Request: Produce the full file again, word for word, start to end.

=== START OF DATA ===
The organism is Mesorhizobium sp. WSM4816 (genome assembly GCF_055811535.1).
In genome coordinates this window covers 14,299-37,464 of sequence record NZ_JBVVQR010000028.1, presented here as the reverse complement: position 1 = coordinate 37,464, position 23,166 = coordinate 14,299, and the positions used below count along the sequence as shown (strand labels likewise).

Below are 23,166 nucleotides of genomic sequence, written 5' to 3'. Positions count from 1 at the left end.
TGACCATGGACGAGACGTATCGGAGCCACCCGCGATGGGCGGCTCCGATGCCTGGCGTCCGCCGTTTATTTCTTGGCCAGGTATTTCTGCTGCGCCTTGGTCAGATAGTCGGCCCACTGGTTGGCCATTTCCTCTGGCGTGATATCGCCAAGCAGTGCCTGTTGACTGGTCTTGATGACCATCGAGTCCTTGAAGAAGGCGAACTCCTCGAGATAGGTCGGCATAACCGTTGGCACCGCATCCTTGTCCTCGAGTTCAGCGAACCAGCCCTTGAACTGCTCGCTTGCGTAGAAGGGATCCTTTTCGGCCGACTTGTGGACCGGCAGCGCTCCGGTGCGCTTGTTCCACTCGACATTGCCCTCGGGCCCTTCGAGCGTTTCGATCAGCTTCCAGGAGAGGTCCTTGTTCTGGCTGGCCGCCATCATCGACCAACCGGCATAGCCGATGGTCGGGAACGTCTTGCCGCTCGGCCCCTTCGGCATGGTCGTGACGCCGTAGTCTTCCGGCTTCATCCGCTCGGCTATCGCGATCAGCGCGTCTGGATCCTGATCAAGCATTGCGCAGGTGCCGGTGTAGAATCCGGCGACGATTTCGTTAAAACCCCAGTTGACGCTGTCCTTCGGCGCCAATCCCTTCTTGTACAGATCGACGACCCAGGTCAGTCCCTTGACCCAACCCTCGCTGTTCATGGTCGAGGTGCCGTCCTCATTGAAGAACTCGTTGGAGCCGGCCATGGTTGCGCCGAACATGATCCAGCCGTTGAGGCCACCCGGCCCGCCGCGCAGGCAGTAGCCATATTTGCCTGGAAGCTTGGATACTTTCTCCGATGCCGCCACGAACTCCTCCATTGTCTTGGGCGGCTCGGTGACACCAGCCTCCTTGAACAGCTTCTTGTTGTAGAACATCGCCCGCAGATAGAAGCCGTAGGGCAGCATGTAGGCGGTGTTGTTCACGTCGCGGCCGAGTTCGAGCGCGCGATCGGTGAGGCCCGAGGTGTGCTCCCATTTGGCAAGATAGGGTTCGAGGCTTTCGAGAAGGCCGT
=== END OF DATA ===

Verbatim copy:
The organism is Mesorhizobium sp. WSM4816 (genome assembly GCF_055811535.1).
In genome coordinates this window covers 14,299-37,464 of sequence record NZ_JBVVQR010000028.1, presented here as the reverse complement: position 1 = coordinate 37,464, position 23,166 = coordinate 14,299, and the positions used below count along the sequence as shown (strand labels likewise).

Below are 23,166 nucleotides of genomic sequence, written 5' to 3'. Positions count from 1 at the left end.
TGACCATGGACGAGACGTATCGGAGCCACCCGCGATGGGCGGCTCCGATGCCTGGCGTCCGCCGTTTATTTCTTGGCCAGGTATTTCTGCTGCGCCTTGGTCAGATAGTCGGCCCACTGGTTGGCCATTTCCTCTGGCGTGATATCGCCAAGCAGTGCCTGTTGACTGGTCTTGATGACCATCGAGTCCTTGAAGAAGGCGAACTCCTCGAGATAGGTCGGCATAACCGTTGGCACCGCATCCTTGTCCTCGAGTTCAGCGAACCAGCCCTTGAACTGCTCGCTTGCGTAGAAGGGATCCTTTTCGGCCGACTTGTGGACCGGCAGCGCTCCGGTGCGCTTGTTCCACTCGACATTGCCCTCGGGCCCTTCGAGCGTTTCGATCAGCTTCCAGGAGAGGTCCTTGTTCTGGCTGGCCGCCATCATCGACCAACCGGCATAGCCGATGGTCGGGAACGTCTTGCCGCTCGGCCCCTTCGGCATGGTCGTGACGCCGTAGTCTTCCGGCTTCATCCGCTCGGCTATCGCGATCAGCGCGTCTGGATCCTGATCAAGCATTGCGCAGGTGCCGGTGTAGAATCCGGCGACGATTTCGTTAAAACCCCAGTTGACGCTGTCCTTCGGCGCCAATCCCTTCTTGTACAGATCGACGACCCAGGTCAGTCCCTTGACCCAACCCTCGCTGTTCATGGTCGAGGTGCCGTCCTCATTGAAGAACTCGTTGGAGCCGGCCATGGTTGCGCCGAACATGATCCAGCCGTTGAGGCCACCCGGCCCGCCGCGCAGGCAGTAGCCATATTTGCCTGGAAGCTTGGATACTTTCTCCGATGCCGCCACGAACTCCTCCATTGTCTTGGGCGGCTCGGTGACACCAGCCTCCTTGAACAGCTTCTTGTTGTAGAACATCGCCCGCAGATAGAAGCCGTAGGGCAGCATGTAGGCGGTGTTGTTCACGTCGCGGCCGAGTTCGAGCGCGCGATCGGTGAGGCCCGAGGTGTGCTCCCATTTGGCAAGATAGGGTTCGAGGCTTTCGAGAAGGCCGT